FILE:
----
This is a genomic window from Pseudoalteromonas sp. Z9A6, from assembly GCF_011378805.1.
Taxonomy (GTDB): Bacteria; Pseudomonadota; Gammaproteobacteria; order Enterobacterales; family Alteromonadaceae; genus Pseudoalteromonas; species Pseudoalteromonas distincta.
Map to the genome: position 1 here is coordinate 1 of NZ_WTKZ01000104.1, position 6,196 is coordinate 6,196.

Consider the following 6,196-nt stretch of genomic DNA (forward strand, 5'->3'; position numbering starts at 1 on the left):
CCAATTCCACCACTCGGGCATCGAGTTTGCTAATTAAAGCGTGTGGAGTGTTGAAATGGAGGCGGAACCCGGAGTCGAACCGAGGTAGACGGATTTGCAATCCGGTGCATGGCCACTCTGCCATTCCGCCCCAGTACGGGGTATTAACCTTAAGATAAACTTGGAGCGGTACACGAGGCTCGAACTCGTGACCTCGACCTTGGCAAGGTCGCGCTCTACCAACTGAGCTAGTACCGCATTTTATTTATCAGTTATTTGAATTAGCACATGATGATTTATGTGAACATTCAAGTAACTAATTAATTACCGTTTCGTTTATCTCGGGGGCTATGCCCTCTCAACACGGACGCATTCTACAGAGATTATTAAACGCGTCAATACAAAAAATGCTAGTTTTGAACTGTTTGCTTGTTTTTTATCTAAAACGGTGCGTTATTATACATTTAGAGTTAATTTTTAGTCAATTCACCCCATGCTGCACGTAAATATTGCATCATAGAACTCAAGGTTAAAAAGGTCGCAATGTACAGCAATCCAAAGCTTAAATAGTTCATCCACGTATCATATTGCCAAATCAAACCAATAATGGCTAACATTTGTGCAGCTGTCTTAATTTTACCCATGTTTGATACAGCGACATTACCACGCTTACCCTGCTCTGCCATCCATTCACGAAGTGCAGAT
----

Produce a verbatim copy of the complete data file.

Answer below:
This is a genomic window from Pseudoalteromonas sp. Z9A6, from assembly GCF_011378805.1.
Taxonomy (GTDB): Bacteria; Pseudomonadota; Gammaproteobacteria; order Enterobacterales; family Alteromonadaceae; genus Pseudoalteromonas; species Pseudoalteromonas distincta.
Map to the genome: position 1 here is coordinate 1 of NZ_WTKZ01000104.1, position 6,196 is coordinate 6,196.

Consider the following 6,196-nt stretch of genomic DNA (forward strand, 5'->3'; position numbering starts at 1 on the left):
CCAATTCCACCACTCGGGCATCGAGTTTGCTAATTAAAGCGTGTGGAGTGTTGAAATGGAGGCGGAACCCGGAGTCGAACCGAGGTAGACGGATTTGCAATCCGGTGCATGGCCACTCTGCCATTCCGCCCCAGTACGGGGTATTAACCTTAAGATAAACTTGGAGCGGTACACGAGGCTCGAACTCGTGACCTCGACCTTGGCAAGGTCGCGCTCTACCAACTGAGCTAGTACCGCATTTTATTTATCAGTTATTTGAATTAGCACATGATGATTTATGTGAACATTCAAGTAACTAATTAATTACCGTTTCGTTTATCTCGGGGGCTATGCCCTCTCAACACGGACGCATTCTACAGAGATTATTAAACGCGTCAATACAAAAAATGCTAGTTTTGAACTGTTTGCTTGTTTTTTATCTAAAACGGTGCGTTATTATACATTTAGAGTTAATTTTTAGTCAATTCACCCCATGCTGCACGTAAATATTGCATCATAGAACTCAAGGTTAAAAAGGTCGCAATGTACAGCAATCCAAAGCTTAAATAGTTCATCCACGTATCATATTGCCAAATCAAACCAATAATGGCTAACATTTGTGCAGCTGTCTTAATTTTACCCATGTTTGATACAGCGACATTACCACGCTTACCCTGCTCTGCCATCCATTCACGAAGTGCAGAT